The fence erected must meet certain criteria to be eligible for financial support. Basically the minimum height is stipulated along with the need to have a skirt at the bottom. Other than that not much more is laid down.
Historically, much of western Queensland was sheep country but now most farmers no longer have sheep because of the havoc wreaked by wild dogs. Wild dogs include dingoes, but the majority of animals that cause the damage is dog/dingo hybrids. The hybrids are usually bigger and stronger than dingoes and can therefore cause a lot more damage to animals. Whole swathes of Queensland are now free of sheep.
It is important to remember that sheep and lambs attacked by wild dogs suffer extreme pain. They are either killed in very inhumane ways or are left to die in the paddock having had parts of them eaten.
The main concern is in relation to the effect the fencing has on wild animals who share the country. The fence is a barrier to larger wildlife such as macropods and it is poorly understood whether fences disrupt macropod normal movement through the landscape. Access to waterholes has also been raised as a concern.
Farmers see fences as one of the tools that can be used in the fight against wild dogs. Baiting, shooting and trapping must continue as well. They view fences as life-savers as they allow sheep to be farmed again.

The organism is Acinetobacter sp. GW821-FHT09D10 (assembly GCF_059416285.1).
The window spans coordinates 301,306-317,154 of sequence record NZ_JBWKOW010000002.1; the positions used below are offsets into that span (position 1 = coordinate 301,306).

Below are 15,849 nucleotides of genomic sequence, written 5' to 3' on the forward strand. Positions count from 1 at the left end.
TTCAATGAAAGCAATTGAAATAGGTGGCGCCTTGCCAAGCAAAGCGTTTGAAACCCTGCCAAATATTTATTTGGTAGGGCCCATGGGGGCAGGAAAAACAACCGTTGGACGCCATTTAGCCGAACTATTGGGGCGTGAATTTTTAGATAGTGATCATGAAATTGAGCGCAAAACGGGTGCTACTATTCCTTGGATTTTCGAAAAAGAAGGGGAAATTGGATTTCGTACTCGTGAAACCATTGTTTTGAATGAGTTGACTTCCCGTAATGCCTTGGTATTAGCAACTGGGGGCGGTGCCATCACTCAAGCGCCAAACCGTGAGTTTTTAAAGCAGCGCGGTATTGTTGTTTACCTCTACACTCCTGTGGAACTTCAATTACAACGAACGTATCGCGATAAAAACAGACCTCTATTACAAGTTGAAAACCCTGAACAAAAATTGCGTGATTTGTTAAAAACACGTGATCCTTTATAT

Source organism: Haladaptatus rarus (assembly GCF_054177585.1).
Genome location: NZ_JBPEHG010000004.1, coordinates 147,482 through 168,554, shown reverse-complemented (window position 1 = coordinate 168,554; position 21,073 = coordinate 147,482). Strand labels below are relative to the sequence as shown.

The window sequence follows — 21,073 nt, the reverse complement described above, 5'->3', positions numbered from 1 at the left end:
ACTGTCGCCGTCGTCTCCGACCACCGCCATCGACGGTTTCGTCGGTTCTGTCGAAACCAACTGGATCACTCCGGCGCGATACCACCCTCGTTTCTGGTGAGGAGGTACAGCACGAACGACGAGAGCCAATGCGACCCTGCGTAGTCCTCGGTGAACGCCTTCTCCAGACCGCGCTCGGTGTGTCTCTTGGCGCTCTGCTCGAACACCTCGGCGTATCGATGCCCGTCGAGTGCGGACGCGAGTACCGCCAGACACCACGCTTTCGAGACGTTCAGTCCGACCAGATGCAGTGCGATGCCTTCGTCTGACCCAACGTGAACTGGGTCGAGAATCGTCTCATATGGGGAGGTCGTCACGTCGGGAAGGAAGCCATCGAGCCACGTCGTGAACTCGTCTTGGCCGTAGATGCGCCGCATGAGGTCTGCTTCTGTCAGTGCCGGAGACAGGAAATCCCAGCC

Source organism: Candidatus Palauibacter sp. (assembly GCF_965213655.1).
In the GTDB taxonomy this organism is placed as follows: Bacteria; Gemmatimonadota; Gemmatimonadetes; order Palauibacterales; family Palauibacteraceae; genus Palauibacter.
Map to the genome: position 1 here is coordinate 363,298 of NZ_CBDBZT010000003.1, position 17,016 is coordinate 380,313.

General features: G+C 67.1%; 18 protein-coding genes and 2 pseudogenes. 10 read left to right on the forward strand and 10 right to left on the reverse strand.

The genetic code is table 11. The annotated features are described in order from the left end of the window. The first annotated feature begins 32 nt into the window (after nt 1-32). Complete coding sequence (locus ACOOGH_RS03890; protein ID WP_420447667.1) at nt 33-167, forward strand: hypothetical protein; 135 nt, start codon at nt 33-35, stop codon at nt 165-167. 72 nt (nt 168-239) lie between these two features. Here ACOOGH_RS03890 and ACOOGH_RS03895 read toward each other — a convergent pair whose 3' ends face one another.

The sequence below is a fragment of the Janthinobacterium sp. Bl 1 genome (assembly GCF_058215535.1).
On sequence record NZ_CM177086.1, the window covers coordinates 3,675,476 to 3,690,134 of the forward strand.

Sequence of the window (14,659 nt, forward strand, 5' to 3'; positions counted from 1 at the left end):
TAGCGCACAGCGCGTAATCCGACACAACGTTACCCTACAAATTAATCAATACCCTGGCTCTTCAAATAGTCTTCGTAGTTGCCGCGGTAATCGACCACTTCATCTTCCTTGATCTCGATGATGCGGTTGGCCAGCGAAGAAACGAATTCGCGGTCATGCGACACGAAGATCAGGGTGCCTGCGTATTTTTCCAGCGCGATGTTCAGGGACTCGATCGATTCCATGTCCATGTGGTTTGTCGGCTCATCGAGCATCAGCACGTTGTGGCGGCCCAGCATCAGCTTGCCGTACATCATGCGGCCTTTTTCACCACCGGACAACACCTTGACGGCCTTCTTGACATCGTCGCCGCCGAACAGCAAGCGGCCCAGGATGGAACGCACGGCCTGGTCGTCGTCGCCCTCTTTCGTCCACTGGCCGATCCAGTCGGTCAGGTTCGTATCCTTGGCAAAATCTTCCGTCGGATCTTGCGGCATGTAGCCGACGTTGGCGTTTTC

Much of the Queensland landscape is huge, flat and dry. The clusters take up a tiny part of it. Therefore, the impact on wildlife is potentially minimal although insufficient research examining this aspect of fencing has been conducted. If farmers use cluster fencing as a tool and do not treat pest animals poorly (i.e. they shoot kangaroos and dogs inside the fence humanely; don’t harass kangaroos or emus to run at fences) the fencing adds minimal negative welfare to a situation where the land has already been cleared and farming has been occurring for over a hundred years.
The biggest threat to wildlife is land clearing and we need to work to reduce the amount of Queensland that is being cleared annually. The latest figures suggest that just under 95% of land clearing is for pasture and millions of Queensland animals are being killed every year - read more on land clearing in Australia and how it is affecting wildlife.
As RSPCA Qld’s Principal Scientist, Mandy provides expert advice on all animal welfare issues and policies, oversees research which furthers animal welfare, and represents RSPCA Qld on several external Government and Industry committees.